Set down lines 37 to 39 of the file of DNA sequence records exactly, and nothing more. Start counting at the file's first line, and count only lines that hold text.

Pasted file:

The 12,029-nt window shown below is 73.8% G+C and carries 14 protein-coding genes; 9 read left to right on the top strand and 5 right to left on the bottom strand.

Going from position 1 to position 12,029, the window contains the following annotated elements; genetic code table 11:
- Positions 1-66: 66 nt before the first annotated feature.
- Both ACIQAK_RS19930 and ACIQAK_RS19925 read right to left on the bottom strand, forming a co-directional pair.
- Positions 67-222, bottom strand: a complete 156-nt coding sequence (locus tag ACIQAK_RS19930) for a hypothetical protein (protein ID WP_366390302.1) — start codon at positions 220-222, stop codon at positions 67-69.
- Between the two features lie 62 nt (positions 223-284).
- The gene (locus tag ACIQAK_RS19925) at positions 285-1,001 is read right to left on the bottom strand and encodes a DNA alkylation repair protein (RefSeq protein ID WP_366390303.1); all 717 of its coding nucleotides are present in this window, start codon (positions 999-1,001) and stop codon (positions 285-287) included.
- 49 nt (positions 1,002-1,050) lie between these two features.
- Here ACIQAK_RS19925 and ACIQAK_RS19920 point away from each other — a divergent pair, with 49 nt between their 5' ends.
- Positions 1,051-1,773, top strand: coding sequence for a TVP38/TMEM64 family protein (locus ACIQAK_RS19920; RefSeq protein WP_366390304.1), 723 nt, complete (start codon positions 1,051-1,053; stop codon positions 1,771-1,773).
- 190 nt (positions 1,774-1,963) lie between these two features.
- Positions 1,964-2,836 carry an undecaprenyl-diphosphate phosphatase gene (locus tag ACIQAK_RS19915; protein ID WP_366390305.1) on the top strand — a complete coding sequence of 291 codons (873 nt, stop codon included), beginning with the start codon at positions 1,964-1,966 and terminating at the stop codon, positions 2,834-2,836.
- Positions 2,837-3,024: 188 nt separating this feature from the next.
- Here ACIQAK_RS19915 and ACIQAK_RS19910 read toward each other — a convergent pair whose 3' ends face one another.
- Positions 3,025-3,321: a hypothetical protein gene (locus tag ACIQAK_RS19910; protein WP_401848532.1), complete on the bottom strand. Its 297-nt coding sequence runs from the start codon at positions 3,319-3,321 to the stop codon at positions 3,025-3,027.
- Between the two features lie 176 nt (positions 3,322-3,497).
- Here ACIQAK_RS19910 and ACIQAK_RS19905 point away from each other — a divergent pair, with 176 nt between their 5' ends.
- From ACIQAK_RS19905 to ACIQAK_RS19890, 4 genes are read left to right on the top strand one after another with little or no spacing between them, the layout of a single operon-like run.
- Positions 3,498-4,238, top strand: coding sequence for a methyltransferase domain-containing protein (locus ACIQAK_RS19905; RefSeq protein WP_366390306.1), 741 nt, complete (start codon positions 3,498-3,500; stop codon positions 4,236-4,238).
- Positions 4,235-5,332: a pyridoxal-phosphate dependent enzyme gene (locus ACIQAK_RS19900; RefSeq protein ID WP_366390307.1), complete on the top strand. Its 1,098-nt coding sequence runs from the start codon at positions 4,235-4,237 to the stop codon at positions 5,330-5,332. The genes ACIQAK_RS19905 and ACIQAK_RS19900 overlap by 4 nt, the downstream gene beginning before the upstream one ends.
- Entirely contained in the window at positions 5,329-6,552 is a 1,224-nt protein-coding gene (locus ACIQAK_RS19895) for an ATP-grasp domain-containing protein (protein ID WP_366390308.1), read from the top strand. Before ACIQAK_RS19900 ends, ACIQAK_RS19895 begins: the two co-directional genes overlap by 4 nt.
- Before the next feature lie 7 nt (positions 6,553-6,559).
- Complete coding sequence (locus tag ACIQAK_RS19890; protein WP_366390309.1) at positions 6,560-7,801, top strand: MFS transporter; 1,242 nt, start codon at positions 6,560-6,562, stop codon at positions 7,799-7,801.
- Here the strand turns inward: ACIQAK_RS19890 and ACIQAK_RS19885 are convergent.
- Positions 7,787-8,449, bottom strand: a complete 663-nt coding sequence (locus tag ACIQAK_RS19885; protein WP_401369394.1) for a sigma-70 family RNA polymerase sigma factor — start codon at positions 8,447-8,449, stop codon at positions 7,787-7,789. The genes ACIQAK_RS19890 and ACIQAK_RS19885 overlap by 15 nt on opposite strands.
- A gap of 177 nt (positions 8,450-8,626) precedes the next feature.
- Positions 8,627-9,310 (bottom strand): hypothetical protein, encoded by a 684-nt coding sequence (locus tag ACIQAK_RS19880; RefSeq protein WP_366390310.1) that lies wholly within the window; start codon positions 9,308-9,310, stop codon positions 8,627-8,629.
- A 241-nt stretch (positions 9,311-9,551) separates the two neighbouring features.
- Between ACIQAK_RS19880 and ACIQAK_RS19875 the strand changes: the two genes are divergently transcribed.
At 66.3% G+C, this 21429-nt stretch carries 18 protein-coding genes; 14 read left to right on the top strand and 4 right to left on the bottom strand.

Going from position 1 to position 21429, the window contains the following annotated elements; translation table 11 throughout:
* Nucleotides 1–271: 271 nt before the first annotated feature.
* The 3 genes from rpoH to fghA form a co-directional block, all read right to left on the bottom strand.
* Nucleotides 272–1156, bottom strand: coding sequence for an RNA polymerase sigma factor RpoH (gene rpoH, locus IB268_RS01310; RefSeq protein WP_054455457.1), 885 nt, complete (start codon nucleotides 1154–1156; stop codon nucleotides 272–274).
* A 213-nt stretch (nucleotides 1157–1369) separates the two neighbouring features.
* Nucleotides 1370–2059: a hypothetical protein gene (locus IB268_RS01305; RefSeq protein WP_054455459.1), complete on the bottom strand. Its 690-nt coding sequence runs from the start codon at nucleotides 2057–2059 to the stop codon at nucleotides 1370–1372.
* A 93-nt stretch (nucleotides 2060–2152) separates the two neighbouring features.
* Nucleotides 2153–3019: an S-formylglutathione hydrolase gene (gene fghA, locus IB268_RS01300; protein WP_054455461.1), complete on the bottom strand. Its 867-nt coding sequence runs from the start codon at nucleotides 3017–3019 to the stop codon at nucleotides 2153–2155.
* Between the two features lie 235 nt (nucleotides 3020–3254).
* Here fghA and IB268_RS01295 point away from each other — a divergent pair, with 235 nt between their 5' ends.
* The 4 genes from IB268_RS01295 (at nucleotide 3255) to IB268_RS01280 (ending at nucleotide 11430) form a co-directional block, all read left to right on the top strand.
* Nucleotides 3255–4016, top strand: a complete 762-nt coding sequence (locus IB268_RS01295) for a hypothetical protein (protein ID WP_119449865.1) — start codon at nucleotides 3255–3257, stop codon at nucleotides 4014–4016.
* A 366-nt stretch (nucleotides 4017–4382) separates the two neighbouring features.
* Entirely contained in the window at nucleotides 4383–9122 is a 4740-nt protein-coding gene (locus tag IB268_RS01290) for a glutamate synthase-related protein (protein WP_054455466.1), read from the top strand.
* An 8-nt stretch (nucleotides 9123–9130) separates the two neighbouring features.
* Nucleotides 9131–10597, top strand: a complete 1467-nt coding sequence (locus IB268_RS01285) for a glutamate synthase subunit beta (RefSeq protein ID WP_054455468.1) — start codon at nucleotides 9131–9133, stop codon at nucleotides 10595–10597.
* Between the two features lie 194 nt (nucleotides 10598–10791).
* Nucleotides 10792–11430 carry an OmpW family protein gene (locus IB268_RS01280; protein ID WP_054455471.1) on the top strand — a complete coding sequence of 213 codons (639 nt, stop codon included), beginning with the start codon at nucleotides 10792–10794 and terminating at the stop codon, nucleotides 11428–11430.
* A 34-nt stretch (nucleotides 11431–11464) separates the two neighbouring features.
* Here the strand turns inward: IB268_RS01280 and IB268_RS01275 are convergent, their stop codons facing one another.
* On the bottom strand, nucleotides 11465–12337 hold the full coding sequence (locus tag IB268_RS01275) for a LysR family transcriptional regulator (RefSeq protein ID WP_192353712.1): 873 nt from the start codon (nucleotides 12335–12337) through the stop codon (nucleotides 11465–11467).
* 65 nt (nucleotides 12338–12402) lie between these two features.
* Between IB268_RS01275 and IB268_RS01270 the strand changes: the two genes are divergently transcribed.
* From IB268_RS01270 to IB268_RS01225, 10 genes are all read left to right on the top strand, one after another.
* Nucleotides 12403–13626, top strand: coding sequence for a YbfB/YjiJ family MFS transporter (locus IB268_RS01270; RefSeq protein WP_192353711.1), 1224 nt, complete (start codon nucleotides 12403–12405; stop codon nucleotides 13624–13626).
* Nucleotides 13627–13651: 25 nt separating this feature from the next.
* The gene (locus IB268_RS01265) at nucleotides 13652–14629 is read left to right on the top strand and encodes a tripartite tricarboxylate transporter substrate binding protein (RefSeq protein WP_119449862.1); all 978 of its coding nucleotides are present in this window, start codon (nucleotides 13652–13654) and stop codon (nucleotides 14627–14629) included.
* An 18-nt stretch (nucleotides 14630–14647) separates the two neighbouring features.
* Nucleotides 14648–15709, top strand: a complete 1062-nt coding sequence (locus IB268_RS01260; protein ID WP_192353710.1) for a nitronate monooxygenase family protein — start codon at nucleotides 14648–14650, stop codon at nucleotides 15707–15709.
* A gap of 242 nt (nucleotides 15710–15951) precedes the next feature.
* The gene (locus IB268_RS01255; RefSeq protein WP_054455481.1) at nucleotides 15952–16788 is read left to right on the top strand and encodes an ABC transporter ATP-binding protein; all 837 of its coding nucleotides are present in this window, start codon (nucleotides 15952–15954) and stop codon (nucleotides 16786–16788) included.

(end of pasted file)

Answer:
* A 93-nt stretch (nucleotides 2060–2152) separates the two neighbouring features.
* Nucleotides 2153–3019: an S-formylglutathione hydrolase gene (gene fghA, locus IB268_RS01300; protein WP_054455461.1), complete on the bottom strand. Its 867-nt coding sequence runs from the start codon at nucleotides 3017–3019 to the stop codon at nucleotides 2153–2155.
* Between the two features lie 235 nt (nucleotides 3020–3254).